“Reflexology is Nature’s push-button secret for vibrant health, more dynamic living, abundant personal energy, and better living without pain. A scientific technique of massage that has a definite effect on the normal functioning of all parts of the body.” ~Dr. William Fitzgerald
What is Reflexology?
Reflexology is an ancient art and science based on the principle that there are reflex points on the feet and hands which correspond to all the organs and systems of the body. Practiced as far back as ancient Egyptian times, reflexology has played a role in eastern medicine for centuries.
The modern theory of reflexology was first introduced in the early 1900s by Dr. William Fitzgerald, an eminent eye, ear, nose and throat physician working at St. Francis Hospital in Hartford. Dr.Fitzgerald developed what he termed the “zone” theory. This came from the finding that he could ease symptoms and relieve pain by applying pressure to a corresponding “zone” point. He wrote articles and books on the subject, and is considered the “father” of Zone Therapy, the precursor to modern reflexology. Eunice Ingham, a physical therapist who worked for a colleague of Dr. Fitzgerald’s, continued to research and develop these findings, refining them into the field we know today as reflexology. She is considered the “mother” of modern reflexology.
How Does Reflexology Work?
As shown in this illustration, the surfaces of the feet are mapped out to indicate the reflex points. With specifically applied pressure and techniques, the trained reflexologist stimulates these points, thus improving circulation in, and releasing congestion and toxins from, the corresponding organ or body part. While reflexology does not necessarily diagnose, it helps balance body chemistry and stimulate the immune system, enabling the body to normalize and heal itself.
The strong correlation between stress and disease is now widely recognized (e.g.: National Institutes of Health: http://www.nlm.nih.gov/medlineplus/stress.html). Reflexology induces a profound state of relaxation, which puts the body in an optimum state for healing, and may improve: energy levels; sleep quality; blood and lymph circulation; elimination of waste and toxins; and, immune function.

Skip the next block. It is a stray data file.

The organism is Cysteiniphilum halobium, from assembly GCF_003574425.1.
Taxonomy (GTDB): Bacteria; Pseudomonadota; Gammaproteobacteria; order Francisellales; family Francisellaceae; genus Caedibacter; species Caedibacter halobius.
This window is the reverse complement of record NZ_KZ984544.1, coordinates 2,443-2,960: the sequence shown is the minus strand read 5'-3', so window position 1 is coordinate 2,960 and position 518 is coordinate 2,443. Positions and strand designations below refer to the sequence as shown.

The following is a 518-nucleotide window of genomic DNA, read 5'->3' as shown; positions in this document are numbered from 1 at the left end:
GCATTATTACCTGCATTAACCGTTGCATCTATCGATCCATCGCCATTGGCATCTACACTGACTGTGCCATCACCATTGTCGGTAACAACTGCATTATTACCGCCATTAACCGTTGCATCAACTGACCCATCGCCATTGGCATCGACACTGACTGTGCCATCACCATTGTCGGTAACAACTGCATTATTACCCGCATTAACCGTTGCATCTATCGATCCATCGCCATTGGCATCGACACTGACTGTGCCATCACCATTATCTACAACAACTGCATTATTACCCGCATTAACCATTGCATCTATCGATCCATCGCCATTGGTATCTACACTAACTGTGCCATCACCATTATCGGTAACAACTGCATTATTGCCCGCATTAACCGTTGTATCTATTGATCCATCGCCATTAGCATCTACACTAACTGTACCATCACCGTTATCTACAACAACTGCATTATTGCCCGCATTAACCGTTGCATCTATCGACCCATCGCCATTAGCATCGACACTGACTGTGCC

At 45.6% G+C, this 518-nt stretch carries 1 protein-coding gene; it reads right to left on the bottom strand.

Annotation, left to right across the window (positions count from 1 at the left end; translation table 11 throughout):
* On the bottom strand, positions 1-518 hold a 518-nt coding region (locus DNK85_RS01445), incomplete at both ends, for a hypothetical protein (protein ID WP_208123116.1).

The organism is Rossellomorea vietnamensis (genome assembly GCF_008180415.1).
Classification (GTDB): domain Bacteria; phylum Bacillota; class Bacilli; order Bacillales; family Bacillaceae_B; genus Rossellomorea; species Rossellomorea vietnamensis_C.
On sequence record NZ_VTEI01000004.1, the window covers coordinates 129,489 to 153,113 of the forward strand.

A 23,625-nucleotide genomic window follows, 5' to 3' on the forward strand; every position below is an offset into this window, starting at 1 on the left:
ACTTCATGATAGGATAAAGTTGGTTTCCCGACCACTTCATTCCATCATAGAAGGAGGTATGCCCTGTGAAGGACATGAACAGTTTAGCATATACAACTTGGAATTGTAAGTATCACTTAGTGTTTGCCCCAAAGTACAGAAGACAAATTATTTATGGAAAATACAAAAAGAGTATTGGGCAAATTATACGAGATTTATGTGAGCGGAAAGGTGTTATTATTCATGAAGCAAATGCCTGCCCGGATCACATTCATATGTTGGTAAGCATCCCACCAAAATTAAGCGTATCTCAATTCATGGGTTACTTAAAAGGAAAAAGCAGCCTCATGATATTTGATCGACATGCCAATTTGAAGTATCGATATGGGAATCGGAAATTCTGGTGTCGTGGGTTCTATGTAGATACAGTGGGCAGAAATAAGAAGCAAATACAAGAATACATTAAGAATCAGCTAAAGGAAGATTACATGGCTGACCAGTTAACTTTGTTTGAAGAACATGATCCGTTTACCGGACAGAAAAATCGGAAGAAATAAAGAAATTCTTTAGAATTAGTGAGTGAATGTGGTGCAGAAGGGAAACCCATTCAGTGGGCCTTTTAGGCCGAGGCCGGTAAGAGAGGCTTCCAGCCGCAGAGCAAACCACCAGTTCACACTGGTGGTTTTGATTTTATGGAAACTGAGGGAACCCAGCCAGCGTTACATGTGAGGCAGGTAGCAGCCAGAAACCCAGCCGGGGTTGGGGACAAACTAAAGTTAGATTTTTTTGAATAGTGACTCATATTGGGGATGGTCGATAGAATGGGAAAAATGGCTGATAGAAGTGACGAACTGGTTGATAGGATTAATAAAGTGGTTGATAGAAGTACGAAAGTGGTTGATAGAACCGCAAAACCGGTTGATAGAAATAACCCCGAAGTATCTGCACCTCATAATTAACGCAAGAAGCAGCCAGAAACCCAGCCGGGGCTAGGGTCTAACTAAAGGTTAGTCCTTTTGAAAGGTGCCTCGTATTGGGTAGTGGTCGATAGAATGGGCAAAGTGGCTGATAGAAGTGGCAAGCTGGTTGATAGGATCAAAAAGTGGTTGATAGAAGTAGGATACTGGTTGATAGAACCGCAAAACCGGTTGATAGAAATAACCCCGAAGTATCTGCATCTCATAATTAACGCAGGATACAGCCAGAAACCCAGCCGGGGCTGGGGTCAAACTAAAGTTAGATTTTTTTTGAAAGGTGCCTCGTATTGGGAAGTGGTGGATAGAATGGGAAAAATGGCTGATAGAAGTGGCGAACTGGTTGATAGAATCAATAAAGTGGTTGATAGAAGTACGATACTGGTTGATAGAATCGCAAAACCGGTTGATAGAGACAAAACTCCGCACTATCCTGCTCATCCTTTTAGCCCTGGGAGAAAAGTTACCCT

Does reflexology hurt?
It definitely should not. If there is “blocked energy” or a problem in a specific part of the body, then the corresponding reflex point may initially be sensitive. With carefully applied pressure, the discomfort should vanish within seconds. Reflexology is intended to feel wonderful!
Reflexology is recognized as a healing art and effective form of bodywork. Studies from around the world have shown it may be beneficial for diverse conditions including: allergies; anxiety; insomnia; plantar fasciitis; PMS/menopause symptoms; and, swelling due to pregnancy, diabetes, or poor circulation. It is practiced in many hospitals as a pre- and/or post-surgical complementary treatment.
What happens in a reflexology session?
- Clients complete a general medical history form indicating past or present illness, injuries,
- The reflexologist evaluates the feet, noting any visible conditions and/or abnormalities.
- Reflexology is received on a massage table or a zero gravity reclining chair. Clients should wear loose, comfortable clothing. Only socks and shoes are removed.
- If desired, the reflexologist can explain the technique as he/she applies it. Questions and feedback from clients are encouraged.
- Some clients prefer to simply close their eyes, relax, and receive.
- A reflexology session generally lasts one hour. If a condition is acute, the guidelines below apply.
How often should I have Reflexology done?
Reflexology can be considered health maintenance for the body–a kind of tune-up. For a specific or acute condition, the general rule is shorter, more frequent sessions in the beginning, then continuing less often on a regular basis. No matter how often you choose to receive reflexology (once/twice a week, monthly, etc) you’ll likely find it a highly beneficial way to keep your system in balance, and experience deep, health-promoting relaxation, even long after the session has ended.
There are other types of reflexology being practiced, but it is worth noting that the Ingham Method, named after Eunice Ingham, is considered the original. Whichever type you choose, make sure your practitioner is qualified.